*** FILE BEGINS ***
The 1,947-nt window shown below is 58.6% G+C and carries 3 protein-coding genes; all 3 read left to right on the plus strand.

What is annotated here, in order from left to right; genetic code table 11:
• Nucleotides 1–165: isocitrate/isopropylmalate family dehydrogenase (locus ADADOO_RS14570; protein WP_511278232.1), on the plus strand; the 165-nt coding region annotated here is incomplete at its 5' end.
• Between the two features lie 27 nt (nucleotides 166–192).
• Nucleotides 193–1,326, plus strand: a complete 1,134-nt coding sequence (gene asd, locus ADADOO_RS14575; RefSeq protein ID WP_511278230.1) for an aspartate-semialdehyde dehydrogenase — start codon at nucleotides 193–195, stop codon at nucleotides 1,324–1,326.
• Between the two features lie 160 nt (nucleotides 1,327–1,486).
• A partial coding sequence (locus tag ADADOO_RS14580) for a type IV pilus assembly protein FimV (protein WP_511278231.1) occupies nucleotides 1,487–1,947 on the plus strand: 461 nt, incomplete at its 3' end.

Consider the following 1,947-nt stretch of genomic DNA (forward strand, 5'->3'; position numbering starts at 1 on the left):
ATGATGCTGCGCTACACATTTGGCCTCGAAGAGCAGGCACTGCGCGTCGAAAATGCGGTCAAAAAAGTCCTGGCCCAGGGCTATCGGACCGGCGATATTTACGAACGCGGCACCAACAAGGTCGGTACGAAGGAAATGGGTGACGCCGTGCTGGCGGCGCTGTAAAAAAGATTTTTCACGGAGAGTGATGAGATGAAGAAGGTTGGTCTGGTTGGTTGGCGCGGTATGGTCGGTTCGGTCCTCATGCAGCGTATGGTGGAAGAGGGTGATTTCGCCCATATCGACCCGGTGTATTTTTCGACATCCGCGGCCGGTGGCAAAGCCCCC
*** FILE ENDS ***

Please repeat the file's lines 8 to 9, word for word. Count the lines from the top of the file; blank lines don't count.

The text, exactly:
Consider the following 1,947-nt stretch of genomic DNA (forward strand, 5'->3'; position numbering starts at 1 on the left):
ATGATGCTGCGCTACACATTTGGCCTCGAAGAGCAGGCACTGCGCGTCGAAAATGCGGTCAAAAAAGTCCTGGCCCAGGGCTATCGGACCGGCGATATTTACGAACGCGGCACCAACAAGGTCGGTACGAAGGAAATGGGTGACGCCGTGCTGGCGGCGCTGTAAAAAAGATTTTTCACGGAGAGTGATGAGATGAAGAAGGTTGGTCTGGTTGGTTGGCGCGGTATGGTCGGTTCGGTCCTCATGCAGCGTATGGTGGAAGAGGGTGATTTCGCCCATATCGACCCGGTGTATTTTTCGACATCCGCGGCCGGTGGCAAAGCCCCC